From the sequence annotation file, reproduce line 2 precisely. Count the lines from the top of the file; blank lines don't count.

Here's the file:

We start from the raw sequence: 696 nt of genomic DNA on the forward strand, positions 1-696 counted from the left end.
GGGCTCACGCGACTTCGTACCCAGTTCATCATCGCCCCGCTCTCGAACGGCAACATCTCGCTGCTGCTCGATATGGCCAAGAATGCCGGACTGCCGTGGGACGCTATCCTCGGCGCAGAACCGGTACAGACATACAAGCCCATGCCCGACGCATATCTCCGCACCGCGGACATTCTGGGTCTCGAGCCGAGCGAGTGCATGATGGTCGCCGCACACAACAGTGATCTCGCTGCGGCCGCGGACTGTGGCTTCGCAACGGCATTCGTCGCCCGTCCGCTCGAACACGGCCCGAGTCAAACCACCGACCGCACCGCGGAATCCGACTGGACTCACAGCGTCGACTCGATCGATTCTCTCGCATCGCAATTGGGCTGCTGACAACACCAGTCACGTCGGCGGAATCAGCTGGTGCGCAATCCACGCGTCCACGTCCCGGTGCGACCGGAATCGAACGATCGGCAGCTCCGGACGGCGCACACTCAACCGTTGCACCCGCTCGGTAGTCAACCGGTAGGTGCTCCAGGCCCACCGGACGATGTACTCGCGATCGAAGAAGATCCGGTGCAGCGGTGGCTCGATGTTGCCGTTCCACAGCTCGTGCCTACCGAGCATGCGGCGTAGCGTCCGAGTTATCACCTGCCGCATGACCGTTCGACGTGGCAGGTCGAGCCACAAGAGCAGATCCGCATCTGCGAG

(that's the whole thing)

GGGCTCACGCGACTTCGTACCCAGTTCATCATCGCCCCGCTCTCGAACGGCAACATCTCGCTGCTGCTCGATATGGCCAAGAATGCCGGACTGCCGTGGGACGCTATCCTCGGCGCAGAACCGGTACAGACATACAAGCCCATGCCCGACGCATATCTCCGCACCGCGGACATTCTGGGTCTCGAGCCGAGCGAGTGCATGATGGTCGCCGCACACAACAGTGATCTCGCTGCGGCCGCGGACTGTGGCTTCGCAACGGCATTCGTCGCCCGTCCGCTCGAACACGGCCCGAGTCAAACCACCGACCGCACCGCGGAATCCGACTGGACTCACAGCGTCGACTCGATCGATTCTCTCGCATCGCAATTGGGCTGCTGACAACACCAGTCACGTCGGCGGAATCAGCTGGTGCGCAATCCACGCGTCCACGTCCCGGTGCGACCGGAATCGAACGATCGGCAGCTCCGGACGGCGCACACTCAACCGTTGCACCCGCTCGGTAGTCAACCGGTAGGTGCTCCAGGCCCACCGGACGATGTACTCGCGATCGAAGAAGATCCGGTGCAGCGGTGGCTCGATGTTGCCGTTCCACAGCTCGTGCCTACCGAGCATGCGGCGTAGCGTCCGAGTTATCACCTGCCGCATGACCGTTCGACGTGGCAGGTCGAGCCACAAGAGCAGATCCGCATCTGCGAG